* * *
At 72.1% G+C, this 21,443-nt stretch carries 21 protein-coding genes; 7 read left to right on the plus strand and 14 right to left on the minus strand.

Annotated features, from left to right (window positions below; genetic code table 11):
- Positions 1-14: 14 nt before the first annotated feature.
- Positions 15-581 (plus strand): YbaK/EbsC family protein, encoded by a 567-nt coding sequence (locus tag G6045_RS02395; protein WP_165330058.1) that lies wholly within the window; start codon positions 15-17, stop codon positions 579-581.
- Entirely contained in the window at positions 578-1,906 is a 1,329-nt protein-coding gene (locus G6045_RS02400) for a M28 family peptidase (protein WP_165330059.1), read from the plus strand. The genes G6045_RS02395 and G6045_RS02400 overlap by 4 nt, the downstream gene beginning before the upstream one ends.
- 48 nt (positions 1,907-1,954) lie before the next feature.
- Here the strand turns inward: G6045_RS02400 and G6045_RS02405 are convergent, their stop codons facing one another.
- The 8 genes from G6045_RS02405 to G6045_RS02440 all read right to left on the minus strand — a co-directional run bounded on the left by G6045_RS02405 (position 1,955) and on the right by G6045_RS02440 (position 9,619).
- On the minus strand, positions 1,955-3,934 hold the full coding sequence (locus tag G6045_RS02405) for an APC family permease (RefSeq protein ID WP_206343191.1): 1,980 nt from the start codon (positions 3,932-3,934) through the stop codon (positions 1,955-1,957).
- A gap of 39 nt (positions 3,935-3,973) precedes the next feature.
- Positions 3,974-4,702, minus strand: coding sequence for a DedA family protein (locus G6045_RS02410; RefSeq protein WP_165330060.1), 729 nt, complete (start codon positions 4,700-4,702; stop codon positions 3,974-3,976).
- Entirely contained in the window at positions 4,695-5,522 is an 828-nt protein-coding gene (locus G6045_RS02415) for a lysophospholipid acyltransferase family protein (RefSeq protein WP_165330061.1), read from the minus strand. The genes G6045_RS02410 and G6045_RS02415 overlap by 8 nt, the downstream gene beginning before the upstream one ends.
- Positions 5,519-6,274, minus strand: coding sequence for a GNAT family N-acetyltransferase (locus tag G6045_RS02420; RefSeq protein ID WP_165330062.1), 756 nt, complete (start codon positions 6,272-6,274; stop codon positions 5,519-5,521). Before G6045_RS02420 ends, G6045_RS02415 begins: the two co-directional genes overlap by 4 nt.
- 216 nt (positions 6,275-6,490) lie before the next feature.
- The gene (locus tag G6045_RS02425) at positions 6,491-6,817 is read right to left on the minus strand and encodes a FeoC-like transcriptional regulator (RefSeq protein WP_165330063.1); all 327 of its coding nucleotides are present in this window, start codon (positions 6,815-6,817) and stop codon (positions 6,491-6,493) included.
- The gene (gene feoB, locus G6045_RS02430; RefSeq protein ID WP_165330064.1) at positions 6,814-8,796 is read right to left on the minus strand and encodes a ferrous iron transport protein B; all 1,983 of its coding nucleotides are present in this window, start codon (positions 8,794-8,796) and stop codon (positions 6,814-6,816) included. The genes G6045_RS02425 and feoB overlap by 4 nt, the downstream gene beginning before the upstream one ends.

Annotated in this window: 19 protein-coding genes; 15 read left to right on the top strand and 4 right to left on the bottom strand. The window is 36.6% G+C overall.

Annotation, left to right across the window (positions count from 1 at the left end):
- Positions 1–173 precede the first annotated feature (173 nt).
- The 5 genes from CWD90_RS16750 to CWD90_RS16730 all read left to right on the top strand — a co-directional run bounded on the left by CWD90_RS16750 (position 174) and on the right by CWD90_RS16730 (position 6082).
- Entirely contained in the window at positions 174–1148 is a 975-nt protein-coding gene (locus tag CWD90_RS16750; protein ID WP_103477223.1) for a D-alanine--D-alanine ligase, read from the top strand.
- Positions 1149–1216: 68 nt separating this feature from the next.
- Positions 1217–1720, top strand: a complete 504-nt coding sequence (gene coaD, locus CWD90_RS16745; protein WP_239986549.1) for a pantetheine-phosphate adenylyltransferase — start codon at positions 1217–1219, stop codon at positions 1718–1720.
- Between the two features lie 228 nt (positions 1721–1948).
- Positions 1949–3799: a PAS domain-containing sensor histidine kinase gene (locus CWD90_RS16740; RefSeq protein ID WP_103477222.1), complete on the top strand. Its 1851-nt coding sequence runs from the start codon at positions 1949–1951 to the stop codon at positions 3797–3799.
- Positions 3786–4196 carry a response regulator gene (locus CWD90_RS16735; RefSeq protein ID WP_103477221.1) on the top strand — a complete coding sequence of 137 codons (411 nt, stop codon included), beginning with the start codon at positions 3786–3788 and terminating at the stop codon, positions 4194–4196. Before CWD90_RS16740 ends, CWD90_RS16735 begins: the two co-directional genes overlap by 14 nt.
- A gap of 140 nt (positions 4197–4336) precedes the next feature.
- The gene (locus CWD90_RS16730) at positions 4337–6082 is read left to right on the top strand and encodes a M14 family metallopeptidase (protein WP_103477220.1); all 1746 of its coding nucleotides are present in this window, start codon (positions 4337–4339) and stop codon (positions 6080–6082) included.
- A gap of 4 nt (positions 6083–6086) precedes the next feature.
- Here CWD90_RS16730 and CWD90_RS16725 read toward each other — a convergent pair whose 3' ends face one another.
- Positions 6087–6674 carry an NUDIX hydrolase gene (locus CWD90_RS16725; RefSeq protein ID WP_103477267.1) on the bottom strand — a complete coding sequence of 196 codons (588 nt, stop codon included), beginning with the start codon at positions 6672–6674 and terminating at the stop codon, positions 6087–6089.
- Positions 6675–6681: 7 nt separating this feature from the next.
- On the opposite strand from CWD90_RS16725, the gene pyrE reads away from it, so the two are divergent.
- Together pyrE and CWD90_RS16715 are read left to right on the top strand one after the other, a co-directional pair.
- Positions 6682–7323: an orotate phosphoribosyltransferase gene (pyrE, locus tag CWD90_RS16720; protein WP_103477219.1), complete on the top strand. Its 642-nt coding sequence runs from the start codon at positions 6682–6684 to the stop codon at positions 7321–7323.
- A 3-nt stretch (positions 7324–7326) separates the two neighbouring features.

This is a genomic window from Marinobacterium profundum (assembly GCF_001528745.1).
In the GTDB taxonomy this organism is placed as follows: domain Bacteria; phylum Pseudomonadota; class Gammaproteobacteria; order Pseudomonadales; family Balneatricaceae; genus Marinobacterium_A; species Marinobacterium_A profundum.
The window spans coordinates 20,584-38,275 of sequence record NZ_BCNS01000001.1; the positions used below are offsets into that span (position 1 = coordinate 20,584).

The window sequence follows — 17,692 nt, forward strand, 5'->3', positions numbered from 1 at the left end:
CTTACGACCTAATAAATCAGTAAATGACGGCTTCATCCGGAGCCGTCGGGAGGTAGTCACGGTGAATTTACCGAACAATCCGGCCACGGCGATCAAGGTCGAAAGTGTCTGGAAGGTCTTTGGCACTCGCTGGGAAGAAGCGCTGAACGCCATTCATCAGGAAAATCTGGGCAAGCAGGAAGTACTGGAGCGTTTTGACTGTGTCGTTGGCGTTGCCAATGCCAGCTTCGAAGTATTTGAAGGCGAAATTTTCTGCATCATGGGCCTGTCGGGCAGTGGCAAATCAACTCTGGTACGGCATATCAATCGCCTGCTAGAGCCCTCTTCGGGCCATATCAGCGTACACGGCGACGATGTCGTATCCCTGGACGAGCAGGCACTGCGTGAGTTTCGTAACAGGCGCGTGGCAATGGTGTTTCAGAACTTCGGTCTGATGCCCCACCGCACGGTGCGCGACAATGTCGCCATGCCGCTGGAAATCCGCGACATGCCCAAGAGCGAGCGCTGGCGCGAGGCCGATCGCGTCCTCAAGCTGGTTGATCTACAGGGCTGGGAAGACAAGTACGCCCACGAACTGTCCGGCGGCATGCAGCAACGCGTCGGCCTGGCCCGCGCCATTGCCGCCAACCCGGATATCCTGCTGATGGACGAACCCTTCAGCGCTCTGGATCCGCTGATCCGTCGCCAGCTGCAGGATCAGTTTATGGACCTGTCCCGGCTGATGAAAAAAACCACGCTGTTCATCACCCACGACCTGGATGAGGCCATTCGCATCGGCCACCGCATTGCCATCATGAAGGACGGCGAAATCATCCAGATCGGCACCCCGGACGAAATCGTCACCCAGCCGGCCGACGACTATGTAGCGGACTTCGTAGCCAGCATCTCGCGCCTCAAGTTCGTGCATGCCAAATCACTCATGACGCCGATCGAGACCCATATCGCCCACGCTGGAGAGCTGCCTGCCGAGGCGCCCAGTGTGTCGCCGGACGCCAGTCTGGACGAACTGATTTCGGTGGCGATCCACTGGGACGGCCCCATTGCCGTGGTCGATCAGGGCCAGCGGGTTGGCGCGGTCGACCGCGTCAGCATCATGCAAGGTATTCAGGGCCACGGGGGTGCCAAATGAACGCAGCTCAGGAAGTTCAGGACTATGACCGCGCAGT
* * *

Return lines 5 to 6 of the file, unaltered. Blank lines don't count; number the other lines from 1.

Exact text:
- Entirely contained in the window at positions 578-1,906 is a 1,329-nt protein-coding gene (locus G6045_RS02400) for a M28 family peptidase (protein WP_165330059.1), read from the plus strand. The genes G6045_RS02395 and G6045_RS02400 overlap by 4 nt, the downstream gene beginning before the upstream one ends.
- 48 nt (positions 1,907-1,954) lie before the next feature.